Lack of access to water is another area that could negatively impact the poor, according to the book. In the Nile Basin, poor people live further away from water sources than the wealthy, which forces them to travel longer distances to collect water. Women that are responsible for collecting water for their households and smallholder farmers who rely on rainwater to irrigate their crops would therefore benefit from policies that give them greater access to water in the Nile Basin.

We need to look beyond simply using water for crop production if we are to comprehensively address the issues of poverty in the region’, says David Molden, IMWI’s former director general and one of the book’s co-authors. ‘Water is a vital resource for many other activities, including small-scale enterprises like livestock and fisheries. This should not be forgotten in the rush to develop large-scale infrastructure.’

Improving governance, especially coordination among Nile Basin country governments, is another crucial aspect of ensuring that the poor benefit from the basin’s water resources. The book argues that the establishment of a permanent, international body—the Nile Basin Commission—to manage the river would play a key role in strengthening the region’s agriculture, socio-economic development and regional integration.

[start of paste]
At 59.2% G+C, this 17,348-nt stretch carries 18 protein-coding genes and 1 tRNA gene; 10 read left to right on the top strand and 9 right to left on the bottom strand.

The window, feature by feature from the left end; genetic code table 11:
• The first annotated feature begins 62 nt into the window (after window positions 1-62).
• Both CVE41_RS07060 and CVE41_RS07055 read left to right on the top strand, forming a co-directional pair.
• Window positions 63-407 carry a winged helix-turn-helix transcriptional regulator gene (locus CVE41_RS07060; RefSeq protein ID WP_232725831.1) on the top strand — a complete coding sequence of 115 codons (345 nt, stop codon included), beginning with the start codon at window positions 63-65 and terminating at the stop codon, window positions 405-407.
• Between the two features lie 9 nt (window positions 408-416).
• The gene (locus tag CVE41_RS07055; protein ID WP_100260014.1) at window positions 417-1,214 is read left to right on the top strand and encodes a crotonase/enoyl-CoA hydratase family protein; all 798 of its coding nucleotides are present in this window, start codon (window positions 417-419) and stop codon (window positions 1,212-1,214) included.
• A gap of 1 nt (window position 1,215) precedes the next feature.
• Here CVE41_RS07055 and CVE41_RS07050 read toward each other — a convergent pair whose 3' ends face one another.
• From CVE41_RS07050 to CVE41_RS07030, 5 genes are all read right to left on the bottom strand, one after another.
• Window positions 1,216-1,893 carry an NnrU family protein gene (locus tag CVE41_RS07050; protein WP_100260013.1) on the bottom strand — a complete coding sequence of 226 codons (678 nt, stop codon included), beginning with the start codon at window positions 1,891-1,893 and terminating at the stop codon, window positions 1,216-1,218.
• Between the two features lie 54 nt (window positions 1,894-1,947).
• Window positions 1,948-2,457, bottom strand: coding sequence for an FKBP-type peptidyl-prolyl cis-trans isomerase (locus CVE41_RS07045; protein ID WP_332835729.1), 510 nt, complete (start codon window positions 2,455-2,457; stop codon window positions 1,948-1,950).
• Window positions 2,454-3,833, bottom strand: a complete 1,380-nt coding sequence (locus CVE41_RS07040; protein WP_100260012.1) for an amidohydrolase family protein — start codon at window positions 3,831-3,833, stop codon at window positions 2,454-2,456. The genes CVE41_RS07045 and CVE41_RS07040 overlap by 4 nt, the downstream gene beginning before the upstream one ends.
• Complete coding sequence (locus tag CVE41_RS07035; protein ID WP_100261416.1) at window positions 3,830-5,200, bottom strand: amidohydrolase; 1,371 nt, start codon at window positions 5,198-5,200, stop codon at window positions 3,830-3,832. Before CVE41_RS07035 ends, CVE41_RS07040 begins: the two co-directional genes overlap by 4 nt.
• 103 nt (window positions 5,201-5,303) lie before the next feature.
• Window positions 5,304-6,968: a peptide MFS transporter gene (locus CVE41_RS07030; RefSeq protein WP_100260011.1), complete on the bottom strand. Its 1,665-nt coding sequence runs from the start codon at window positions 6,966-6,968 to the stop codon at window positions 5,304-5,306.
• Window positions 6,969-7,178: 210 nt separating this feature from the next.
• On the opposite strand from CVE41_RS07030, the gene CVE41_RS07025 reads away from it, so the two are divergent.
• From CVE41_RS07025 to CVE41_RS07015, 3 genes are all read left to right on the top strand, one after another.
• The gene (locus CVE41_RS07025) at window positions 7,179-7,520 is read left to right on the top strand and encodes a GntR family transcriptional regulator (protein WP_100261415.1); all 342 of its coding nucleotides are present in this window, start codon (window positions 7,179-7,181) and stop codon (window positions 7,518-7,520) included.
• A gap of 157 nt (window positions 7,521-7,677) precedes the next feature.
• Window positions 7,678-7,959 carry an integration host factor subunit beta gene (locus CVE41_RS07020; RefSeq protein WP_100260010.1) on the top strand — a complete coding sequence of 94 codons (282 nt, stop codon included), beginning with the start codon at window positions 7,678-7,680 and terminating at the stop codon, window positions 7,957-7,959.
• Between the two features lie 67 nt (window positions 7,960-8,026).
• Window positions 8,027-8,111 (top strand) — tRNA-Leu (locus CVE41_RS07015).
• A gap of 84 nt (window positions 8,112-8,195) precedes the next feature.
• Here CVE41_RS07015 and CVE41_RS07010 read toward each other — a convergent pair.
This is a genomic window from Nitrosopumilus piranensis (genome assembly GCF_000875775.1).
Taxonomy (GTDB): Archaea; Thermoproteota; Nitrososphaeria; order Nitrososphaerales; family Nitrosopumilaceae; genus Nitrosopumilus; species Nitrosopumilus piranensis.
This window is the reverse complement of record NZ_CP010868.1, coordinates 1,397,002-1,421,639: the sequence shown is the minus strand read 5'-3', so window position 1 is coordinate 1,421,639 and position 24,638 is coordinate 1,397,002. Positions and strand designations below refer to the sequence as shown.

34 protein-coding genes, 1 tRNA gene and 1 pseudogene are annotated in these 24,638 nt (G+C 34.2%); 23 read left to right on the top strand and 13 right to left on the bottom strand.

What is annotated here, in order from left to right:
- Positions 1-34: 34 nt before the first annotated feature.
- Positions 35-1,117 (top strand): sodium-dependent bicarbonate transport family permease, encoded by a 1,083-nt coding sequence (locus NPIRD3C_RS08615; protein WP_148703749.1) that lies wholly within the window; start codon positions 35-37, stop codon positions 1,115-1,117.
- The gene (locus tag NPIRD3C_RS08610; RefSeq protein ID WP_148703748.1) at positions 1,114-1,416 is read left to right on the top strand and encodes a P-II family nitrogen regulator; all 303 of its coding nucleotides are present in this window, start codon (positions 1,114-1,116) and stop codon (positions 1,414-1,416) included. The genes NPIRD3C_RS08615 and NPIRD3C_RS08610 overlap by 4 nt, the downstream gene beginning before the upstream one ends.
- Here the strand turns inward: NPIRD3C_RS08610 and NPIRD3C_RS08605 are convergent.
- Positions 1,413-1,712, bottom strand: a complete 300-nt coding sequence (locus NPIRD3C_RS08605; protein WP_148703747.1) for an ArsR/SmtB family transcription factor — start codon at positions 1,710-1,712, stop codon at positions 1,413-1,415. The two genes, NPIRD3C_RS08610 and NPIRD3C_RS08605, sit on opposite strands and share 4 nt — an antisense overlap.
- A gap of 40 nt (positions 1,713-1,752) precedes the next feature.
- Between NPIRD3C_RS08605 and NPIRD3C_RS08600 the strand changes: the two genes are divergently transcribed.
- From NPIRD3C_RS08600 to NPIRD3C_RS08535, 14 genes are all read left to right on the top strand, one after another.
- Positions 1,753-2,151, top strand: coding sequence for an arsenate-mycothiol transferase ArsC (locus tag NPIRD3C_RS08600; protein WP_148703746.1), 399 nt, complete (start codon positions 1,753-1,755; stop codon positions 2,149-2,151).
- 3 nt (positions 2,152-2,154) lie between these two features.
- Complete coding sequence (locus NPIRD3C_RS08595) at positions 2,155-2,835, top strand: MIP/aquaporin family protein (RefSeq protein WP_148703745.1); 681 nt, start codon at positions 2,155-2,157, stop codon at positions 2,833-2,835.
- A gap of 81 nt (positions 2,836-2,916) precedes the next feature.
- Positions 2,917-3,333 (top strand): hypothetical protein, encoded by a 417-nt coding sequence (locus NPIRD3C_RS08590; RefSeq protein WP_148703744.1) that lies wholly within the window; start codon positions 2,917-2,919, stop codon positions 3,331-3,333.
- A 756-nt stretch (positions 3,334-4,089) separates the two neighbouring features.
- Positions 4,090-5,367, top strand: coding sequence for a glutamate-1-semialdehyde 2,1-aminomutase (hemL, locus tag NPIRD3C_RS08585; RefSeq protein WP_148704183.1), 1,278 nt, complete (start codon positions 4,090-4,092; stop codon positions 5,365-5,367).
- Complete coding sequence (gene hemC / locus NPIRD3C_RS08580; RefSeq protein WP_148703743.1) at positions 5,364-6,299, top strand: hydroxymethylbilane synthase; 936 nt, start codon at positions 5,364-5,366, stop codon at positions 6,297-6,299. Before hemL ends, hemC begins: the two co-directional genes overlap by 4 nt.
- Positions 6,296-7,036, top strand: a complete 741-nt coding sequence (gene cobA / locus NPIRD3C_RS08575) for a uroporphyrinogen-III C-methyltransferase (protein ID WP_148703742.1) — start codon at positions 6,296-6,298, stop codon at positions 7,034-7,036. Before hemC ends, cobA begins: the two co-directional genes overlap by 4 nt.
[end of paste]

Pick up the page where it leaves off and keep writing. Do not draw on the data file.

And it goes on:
‘The Nile Basin is as long as it is complex—its poverty, productivity, vulnerability, water access and socio-economic conditions vary considerably’, says Molden. ‘Continued in-depth research and local analysis is essential to further understanding the issues and systems, and to design appropriate measures that all countries can sign on to.’

Interestingly, the book counters a common tendency to exaggerate reports of conflict among these countries over these complex management issues. ‘Past experience has shown that countries tend to cooperate when it comes to sharing water’, says Alain Vidal, CPWF’s director. ‘On the Nile, recent agreements between Egypt and Ethiopia show that even the most outspoken Basin country politicians are very aware that they have much more to gain through cooperation than confrontation.’

For more information, visit the website of the Challenge Program on Water and Food.